All That Glitters: How HIV Caught Fire In South Africa

Part One: Sex And The Migrant Miner

This migrant labor system, which at its height employed more than three-quarters of a million people from as far north as Tanzania, laid the groundwork not only for apartheid but also for other ills, literally. More than half a century ago, scientists documented that the migrant labor on the gold mines, with its signature single-sex hostels, bred epidemics of syphilis, gonorrhea, and other sexually transmitted diseases. Now, Lurie has found that migrant workers and their partners are about twice as likely to be infected with HIV as nonmigrant couples.

Not all these migrants are miners. But according to 1996 data, only the government houses more people than the mining industry; more than 235,000 people work in the gold mines alone. And because of the vast wealth generated by gold, other minerals, and diamonds, the mining industry played a lead role in shaping the racial policies that forced blacks to migrate for jobs in many industries, including agriculture, manufacturing, and even the service sector. The gold mines, then, simply epitomize South Africa's migrant labor system and the way it amplifies HIV.

Of course, no single factor can cause an epidemic as huge as AIDS in southeastern Africa, where in some countries more than a quarter of the adult population between the ages of 15 and 49 is infected with HIV. Poverty, poor health care, illiteracy, and female powerlessness mark the region. Other sexually transmitted diseases, which make it much easier both to transmit and contract HIV, are rampant.

Pointing to such cofactors, the mining industry downplays the effect of the migrant labor system on the spread of the virus. "Personally I would say migrancy is not one of the major factors," says Dr. Peet Rautenbach, a health advisor with the Chamber of Mines, the leading industry association. "More important is the country's transport infrastructure," which is indeed highly developed in South Africa. "But," counters Laurie, "the transportation system would be irrelevant if people were able to work in their home towns or bring their families to live with them."

South Africa's epidemic has grown "explosively, and it doesn't seem to be hitting a plateau," adds Salim Abdool Karim, one of the country's leading AIDS researchers. "That suggests some engine driving our epidemic that's different from elsewhere. It's not just poverty and commercial sex," which are found throughout the continent. "Migration," he says, "is one of the key explanations." Indeed, by scattering the virus far and wide, migrant labor can make an epidemic grow extremely quickly. And because migration corrodes families and social cohesion, leading to increased numbers of sexual partners, it sustains the very epidemic it helped inflame.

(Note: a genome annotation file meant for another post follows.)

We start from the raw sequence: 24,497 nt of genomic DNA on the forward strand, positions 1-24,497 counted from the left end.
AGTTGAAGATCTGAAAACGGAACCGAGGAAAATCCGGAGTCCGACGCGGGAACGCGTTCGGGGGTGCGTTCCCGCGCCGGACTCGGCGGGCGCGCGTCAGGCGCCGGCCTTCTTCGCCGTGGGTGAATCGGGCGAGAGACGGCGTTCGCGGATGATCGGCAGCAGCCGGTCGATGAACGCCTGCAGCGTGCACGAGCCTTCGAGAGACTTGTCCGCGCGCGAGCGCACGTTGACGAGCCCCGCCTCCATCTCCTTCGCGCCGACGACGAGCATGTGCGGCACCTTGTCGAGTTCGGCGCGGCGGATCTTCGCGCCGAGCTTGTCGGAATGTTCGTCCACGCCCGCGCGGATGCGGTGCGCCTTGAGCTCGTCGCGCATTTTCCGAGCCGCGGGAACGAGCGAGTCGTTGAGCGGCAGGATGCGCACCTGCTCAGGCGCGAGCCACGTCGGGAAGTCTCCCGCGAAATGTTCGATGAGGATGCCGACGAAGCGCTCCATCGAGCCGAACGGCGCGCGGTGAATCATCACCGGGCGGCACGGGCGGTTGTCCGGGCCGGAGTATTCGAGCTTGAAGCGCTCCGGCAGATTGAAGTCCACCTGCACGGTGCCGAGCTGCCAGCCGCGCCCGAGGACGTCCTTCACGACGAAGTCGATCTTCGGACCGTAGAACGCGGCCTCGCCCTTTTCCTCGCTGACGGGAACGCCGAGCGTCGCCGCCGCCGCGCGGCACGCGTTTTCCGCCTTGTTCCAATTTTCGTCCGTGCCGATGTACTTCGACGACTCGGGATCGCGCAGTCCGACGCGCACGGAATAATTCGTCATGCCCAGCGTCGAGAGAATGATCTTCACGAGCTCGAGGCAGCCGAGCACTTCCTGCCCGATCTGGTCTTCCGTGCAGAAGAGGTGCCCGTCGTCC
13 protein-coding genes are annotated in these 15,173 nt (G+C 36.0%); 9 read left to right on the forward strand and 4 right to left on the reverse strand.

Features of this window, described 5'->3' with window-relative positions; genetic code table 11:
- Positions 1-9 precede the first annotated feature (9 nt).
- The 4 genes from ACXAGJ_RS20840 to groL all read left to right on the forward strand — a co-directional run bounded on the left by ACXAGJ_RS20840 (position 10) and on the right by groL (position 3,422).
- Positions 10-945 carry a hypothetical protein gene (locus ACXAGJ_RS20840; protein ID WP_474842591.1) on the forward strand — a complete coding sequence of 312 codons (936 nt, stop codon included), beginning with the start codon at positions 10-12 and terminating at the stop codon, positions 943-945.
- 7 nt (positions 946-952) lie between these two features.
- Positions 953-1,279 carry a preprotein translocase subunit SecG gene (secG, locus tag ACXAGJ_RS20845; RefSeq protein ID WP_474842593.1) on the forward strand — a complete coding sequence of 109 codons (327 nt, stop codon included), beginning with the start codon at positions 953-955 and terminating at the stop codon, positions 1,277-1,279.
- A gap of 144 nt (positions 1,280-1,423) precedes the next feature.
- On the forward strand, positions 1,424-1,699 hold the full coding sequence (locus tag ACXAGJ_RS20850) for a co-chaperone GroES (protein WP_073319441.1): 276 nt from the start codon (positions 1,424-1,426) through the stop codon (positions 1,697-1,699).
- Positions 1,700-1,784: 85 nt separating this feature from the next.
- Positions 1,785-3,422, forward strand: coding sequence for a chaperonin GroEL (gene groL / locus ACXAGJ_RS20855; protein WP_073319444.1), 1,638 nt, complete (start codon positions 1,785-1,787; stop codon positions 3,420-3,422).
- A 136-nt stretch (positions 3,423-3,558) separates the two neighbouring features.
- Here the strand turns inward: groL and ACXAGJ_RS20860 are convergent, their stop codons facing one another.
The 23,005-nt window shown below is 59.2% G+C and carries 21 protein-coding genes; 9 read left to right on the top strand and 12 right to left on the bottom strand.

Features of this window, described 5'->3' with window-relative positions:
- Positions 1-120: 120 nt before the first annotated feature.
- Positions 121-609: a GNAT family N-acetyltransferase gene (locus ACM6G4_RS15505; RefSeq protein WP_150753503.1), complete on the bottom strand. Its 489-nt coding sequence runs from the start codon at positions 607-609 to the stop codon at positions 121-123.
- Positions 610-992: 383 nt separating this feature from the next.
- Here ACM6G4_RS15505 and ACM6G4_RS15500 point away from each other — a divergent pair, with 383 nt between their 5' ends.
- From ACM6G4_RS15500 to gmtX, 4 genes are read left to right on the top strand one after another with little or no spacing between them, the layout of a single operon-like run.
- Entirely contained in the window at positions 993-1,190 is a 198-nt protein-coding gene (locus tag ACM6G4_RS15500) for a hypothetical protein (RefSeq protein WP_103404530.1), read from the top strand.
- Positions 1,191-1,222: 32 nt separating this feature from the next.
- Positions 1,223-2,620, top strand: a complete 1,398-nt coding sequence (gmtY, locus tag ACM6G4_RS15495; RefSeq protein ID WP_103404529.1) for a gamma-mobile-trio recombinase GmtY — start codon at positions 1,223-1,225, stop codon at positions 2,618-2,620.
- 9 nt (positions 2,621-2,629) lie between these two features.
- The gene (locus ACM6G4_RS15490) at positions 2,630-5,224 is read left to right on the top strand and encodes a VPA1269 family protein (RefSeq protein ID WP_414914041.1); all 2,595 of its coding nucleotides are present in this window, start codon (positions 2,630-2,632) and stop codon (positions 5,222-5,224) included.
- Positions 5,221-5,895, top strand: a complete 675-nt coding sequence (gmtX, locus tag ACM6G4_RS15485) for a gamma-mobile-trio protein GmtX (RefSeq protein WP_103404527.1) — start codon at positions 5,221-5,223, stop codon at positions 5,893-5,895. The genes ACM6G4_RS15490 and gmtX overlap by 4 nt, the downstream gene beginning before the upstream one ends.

Seven hundred meters below the surface of the earth, and descending deeper on wooden steps, one hears a mechanized roar grow louder and louder. Around a corner, it becomes literally deafening, and the source of the noise slowly grows visible in a gloom so thick it makes the whole scene look underwater. Four pairs of men are driving tungsten-tipped hydraulic drills into the dark rock, boring narrow tubes that will hold sausages of orange-sheathed explosives.

Mining manager Alton Taylor calls this, West Driefontein's Shaft 7, "a Rolls Royce setup." But while the shaft is indeed one of the country's newest and most modern, the basic work of mining is the same here as in any gold mine in the country—"really tough," as driller Tshetlho Lebotse tersely puts it.

It's hot underground, up to 90 degrees. The driller's whole body shakes with the vibration of the drill, yet to avoid injury—and to make his per-hole bonus—his concentration must not flag. The drills are so loud that even shouting directly into someone's ear is futile, so despite earplugs, everyone worries about hearing loss.

And, of course, there is the ever-looming danger of a "rock fall," an underground avalanche. The Chamber of Mines only records injuries that force a miner to miss 14 days or more of work. Each year, about two percent of miners suffer such injuries; in 1997, the last year for which statistics are available, more than 5700 miners were injured, of which 279 died.

Such danger undermines efforts to convince miners to wear condoms, says Sy Elhadj, who heads the southern and eastern Africa team for the United Nations Joint Programme on AIDS (UNAIDS). "If you work hundreds of meters underground, where every day you risk having a big stone fall on your head," he explains, "then you will have a completely different perception of the risk of a virus that you can't see and that will live in your body for 10 years before you become sick." Indeed, studies conducted by Brian Williams of the Council for Scientific and Industrial Research show that many Carletonville miners don't wear condoms or even perceive themselves as in danger of becoming infected.

Stress, danger, loneliness, lack of privacy in the hostels: all these contribute to the need to blow off steam at Carletonville bars like Marcello's. Some miners—such as quiet, serious Daniel Solo, who during the day helps lay explosives underground—say they come to this bustling bar just for the beer and the camaraderie and the soccer showing on the television. Yes, Solo says, sometimes one of the women in the back will come over, rub her leg against his, and say that she's selling a good time. But, says Solo, who sees his girlfriend for three days every month, "I just tell her I'm not that kind of guy."

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